Thursday, February 28, 2019

not the but our

The park near my home has a dramatic incline ideal for many uses. Dog owners lob tennis balls for eager pups; golfers practice their aim; Independence Day revelers shoot off fireworks. And when there’s snow, it is perfect for sledding; hence its gruesome nickname, ‘Suicide Hill.’

Days after our last snow, sprinkled all over the slicked slope were remains: stray mittens, scarves and large bits of brightly colored plastic.

I wondered at the debris. If parents bring children and sleds break, did they say, just leave 'em? Or if a child trudges back uphill missing a hat or toy truck, why wasn’t it retrieved? How are things left behind? 

It brought to mind the definition of the commons: pertaining or belonging equally to an entire community, nation or culture; public.

Why do we feel entitled to use the commons but not entitled to their upkeep? Leaving behind my busted sled is a microcosm of what we do to the ultimate shared commons, earth.

This is referred to as the Tragedy of the Commons: individual users act independently according to their own self-interest and behave contrary to the common good of all users. But this is a passive paradigm; as though these mishaps or this way of being is a given, like gravity.  

Instead, we should call the Tragedy of the Commons what it is: environmental privilege.

Like other forms of privilege, environmental privilege is predicated on commodification. We narrow our perspective to a specific intention turning the commons, including who or what reside there, into a commodity to be used then disregarded as we move on to the next thing. 

Consider Mount Everest. Climbers discard unwanted materials and leave human waste, which endangers water during monsoon season. That meticulous planning and training goes into preparation for the climb without consideration of one’s impact on the actual terrain and its inhabitants, shouts privilege: class, race, species, environmental.

To be clear, there’s nothing wrong with sledding or mountain climbing. But in both instances we function out of entitlement to silo our interaction with the commons. 

This blinkered paradigm is killing us physically and spiritually. As Jacqueline Patterson, director of the NAACP Environmental and Climate Justice Program, points out, ‘instead of commons, we have sacrifice zones: public areas-forests, mountains, oceans and rivers choking on the debris we leave behind.” Good grief, we even ditch wreckage in outer space.

Since words shape ideation, environmental privilege plays out in the language we use.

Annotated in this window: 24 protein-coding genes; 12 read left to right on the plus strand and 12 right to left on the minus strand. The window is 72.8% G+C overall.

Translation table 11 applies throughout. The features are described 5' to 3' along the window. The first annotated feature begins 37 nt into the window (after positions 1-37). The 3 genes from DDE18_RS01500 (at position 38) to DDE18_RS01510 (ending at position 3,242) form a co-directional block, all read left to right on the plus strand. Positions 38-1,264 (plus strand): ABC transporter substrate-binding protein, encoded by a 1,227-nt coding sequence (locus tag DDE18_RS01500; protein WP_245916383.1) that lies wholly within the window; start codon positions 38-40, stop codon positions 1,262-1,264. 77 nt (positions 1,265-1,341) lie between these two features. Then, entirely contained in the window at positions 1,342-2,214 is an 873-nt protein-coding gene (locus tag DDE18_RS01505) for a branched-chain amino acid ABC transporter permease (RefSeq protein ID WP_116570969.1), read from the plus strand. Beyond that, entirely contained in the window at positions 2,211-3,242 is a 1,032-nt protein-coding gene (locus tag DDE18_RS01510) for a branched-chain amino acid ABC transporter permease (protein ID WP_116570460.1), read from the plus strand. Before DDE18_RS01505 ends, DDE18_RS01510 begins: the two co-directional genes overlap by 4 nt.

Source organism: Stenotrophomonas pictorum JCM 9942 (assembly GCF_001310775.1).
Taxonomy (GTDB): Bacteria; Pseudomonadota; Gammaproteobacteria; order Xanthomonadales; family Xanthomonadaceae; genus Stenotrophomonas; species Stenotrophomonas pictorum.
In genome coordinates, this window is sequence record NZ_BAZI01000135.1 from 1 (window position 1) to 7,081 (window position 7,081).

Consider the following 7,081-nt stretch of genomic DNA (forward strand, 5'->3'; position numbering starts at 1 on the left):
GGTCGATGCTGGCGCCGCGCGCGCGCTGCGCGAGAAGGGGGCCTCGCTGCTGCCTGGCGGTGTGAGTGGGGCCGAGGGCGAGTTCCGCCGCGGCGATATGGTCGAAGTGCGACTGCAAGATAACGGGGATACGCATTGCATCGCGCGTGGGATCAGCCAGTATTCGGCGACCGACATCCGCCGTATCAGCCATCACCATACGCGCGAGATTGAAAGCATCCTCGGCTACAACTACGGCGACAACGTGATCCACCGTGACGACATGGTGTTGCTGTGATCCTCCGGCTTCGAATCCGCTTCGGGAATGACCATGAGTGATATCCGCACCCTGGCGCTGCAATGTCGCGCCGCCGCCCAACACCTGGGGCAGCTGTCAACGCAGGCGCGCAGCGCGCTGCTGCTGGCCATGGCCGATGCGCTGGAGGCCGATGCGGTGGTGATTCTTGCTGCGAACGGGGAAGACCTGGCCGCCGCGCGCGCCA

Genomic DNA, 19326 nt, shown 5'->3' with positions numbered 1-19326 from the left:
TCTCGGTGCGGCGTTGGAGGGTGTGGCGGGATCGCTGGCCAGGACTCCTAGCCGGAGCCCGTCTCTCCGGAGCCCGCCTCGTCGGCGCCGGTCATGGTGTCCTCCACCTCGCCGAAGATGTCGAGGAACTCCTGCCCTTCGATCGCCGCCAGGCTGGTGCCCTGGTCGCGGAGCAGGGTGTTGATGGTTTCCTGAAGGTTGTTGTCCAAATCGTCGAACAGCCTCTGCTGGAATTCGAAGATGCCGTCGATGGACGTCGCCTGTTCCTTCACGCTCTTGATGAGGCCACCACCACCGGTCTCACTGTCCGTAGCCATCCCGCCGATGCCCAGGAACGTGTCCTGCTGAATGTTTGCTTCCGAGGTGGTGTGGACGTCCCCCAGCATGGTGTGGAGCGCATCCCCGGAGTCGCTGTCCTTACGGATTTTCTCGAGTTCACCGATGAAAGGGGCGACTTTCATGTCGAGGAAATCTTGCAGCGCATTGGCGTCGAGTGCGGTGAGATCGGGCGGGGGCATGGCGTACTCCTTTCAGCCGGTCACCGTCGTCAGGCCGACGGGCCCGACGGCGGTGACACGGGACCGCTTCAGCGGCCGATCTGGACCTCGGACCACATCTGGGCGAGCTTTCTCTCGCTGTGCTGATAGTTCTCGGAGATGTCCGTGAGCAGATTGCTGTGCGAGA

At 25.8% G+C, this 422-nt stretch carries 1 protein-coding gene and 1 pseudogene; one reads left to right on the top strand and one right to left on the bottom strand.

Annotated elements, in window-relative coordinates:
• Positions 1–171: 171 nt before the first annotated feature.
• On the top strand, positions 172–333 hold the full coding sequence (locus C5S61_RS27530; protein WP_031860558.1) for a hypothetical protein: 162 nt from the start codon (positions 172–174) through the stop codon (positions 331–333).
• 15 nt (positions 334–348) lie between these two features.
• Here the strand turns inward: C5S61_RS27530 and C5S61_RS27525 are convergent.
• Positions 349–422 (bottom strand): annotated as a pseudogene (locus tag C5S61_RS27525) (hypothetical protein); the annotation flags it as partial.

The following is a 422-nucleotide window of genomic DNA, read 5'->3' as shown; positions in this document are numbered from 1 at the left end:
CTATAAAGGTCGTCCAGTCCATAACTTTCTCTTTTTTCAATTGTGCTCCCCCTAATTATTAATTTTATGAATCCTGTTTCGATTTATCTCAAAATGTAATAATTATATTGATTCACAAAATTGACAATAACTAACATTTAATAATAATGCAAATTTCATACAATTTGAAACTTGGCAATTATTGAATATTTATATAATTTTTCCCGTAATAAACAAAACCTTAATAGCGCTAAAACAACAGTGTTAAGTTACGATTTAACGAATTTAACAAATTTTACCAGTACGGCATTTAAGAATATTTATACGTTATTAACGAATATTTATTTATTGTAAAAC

Recall the definition: pertaining or belonging equally to an entire community. The park by my house to Mount Everest to the ocean is not really the commons. It is our commons.

By no means does belong  here imply license to exploit according to one's whim as when ownership is wielded by the ignorant, arrogant hands of entitlement. No. If something belongs to us, then we belong to and are responsible for it. Belonging equally. 

Take the word commons. Ever received a postcard from there? Yea, no me neither.  Because there is no such place. The commons is always a specific convergence of longitude and latitude. It is where a host of beings, human or otherwise, live. 

What do you imagine when I say the beef industry utilizes the commons for grazing? If we have a notion cows graze in a vague somewhere (the commons) we need not think of it. Ambiguous language creates distance, a privileged position. What do you picture when I say the beef industry utilizes the Amazon for grazing?  Once ruminants requiring pasture are placed in the Amazonian rain forest, we can imagine ramifications.

And given that we have a dozen or so years to address our climate catastrophe, this is exactly what we are called to: imagine ramifications.

To do so we must throw off our opportunistic language and siloed ideation. Throw off commodified engagement that fosters distance. 

We are called to a deeper, farther reaching belonging; to and with one another, to and with everywhere latitude and longitude converge. 

If you think it's impossible to have relationship with 'everywhere,' I invite you to take inventory of your food, clothing, furniture, vehicles and technology which come from all over our planetary commons.

But we are not called to the commons. We are called to communion. 

Imagine the possibilities.